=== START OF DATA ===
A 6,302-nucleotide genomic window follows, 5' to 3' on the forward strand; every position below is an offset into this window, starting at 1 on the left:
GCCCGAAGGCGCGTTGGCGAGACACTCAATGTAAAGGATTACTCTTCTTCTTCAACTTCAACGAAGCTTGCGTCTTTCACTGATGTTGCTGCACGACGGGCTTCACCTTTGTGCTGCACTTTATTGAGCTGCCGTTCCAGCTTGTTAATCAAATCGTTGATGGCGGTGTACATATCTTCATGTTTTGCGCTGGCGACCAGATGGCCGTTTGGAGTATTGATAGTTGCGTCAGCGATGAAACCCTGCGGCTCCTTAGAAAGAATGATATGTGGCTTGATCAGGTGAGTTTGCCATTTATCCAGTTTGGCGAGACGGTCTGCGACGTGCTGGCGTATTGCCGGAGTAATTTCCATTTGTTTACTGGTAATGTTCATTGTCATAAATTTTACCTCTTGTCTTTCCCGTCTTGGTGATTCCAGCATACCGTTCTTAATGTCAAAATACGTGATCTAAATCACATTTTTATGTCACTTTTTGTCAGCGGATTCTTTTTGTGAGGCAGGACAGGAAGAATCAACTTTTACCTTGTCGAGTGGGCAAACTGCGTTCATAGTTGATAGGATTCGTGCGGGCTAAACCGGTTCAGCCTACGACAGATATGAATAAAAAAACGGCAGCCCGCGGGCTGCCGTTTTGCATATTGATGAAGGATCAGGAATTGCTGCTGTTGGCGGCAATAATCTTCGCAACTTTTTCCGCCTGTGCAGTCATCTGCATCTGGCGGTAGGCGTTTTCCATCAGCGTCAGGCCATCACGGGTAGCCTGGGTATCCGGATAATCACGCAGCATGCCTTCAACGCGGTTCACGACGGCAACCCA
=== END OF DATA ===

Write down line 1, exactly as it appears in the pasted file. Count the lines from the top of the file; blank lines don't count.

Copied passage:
A 6,302-nucleotide genomic window follows, 5' to 3' on the forward strand; every position below is an offset into this window, starting at 1 on the left: